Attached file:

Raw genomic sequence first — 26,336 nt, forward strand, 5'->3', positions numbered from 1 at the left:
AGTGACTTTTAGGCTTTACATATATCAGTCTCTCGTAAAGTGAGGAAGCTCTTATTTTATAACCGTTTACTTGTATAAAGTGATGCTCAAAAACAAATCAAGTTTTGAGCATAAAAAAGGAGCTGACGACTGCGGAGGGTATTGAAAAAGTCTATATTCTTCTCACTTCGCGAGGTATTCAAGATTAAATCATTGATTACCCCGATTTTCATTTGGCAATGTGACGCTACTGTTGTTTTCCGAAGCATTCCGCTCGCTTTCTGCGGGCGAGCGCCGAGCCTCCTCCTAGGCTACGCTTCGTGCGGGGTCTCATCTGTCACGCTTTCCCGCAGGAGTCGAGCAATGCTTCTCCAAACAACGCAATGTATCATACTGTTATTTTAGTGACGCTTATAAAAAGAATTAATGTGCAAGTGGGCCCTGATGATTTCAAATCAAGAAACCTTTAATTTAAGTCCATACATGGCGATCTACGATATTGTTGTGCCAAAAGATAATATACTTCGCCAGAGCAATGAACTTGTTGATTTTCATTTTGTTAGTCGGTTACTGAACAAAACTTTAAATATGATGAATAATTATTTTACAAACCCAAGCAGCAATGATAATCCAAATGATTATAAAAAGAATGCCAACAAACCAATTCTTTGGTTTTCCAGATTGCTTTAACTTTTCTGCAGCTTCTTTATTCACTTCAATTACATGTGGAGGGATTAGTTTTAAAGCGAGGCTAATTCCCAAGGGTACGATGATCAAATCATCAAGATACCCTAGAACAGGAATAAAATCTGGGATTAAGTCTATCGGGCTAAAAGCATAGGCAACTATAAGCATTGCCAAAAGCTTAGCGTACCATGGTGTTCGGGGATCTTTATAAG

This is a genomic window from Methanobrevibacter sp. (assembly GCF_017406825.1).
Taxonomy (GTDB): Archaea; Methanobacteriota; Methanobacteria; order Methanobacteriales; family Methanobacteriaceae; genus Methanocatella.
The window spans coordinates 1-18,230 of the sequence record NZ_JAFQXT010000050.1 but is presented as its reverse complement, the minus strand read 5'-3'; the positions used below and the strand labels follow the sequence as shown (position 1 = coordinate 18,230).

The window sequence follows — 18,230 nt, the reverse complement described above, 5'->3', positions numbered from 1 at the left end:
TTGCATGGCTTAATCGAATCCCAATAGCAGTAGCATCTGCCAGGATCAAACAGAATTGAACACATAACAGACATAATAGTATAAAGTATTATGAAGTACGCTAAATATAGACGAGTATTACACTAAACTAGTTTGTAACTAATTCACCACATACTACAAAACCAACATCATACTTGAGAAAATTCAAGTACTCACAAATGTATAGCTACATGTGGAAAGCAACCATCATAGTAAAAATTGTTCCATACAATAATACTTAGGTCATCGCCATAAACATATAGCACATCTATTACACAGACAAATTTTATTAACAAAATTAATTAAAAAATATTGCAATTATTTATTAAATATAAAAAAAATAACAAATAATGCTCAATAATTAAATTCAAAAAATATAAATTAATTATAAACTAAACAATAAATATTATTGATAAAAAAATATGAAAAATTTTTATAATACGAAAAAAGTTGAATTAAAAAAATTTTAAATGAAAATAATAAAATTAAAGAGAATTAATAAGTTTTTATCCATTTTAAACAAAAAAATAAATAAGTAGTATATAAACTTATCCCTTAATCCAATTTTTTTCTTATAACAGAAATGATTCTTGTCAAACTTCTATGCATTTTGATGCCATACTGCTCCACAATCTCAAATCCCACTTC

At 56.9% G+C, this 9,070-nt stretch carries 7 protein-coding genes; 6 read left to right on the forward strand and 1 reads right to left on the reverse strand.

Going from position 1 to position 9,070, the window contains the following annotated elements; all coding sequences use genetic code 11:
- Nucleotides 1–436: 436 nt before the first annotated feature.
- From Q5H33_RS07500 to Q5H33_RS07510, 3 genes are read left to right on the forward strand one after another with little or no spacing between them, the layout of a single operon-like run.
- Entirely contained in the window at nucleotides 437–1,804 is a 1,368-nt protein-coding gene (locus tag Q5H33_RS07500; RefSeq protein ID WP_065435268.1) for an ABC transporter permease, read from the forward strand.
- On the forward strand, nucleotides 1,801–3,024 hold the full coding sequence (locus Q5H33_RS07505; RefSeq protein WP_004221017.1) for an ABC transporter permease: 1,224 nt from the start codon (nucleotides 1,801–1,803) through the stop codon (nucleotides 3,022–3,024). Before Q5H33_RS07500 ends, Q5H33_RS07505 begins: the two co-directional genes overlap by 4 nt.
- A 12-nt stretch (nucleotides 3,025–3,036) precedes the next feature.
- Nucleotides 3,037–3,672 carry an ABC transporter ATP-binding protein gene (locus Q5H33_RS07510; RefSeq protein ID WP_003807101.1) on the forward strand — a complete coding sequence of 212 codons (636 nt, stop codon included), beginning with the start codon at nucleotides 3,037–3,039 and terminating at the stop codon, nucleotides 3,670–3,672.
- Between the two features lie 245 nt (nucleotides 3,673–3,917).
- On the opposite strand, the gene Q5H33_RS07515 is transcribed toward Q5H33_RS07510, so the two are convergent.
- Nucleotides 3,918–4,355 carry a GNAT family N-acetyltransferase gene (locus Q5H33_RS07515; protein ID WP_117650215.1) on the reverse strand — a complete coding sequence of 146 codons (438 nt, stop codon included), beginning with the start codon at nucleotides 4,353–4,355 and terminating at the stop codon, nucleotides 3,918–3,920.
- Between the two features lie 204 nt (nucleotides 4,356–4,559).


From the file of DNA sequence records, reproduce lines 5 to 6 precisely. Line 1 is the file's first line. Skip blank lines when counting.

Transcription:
The window spans coordinates 1-18,230 of the sequence record NZ_JAFQXT010000050.1 but is presented as its reverse complement, the minus strand read 5'-3'; the positions used below and the strand labels follow the sequence as shown (position 1 = coordinate 18,230).

The window sequence follows — 18,230 nt, the reverse complement described above, 5'->3', positions numbered from 1 at the left end: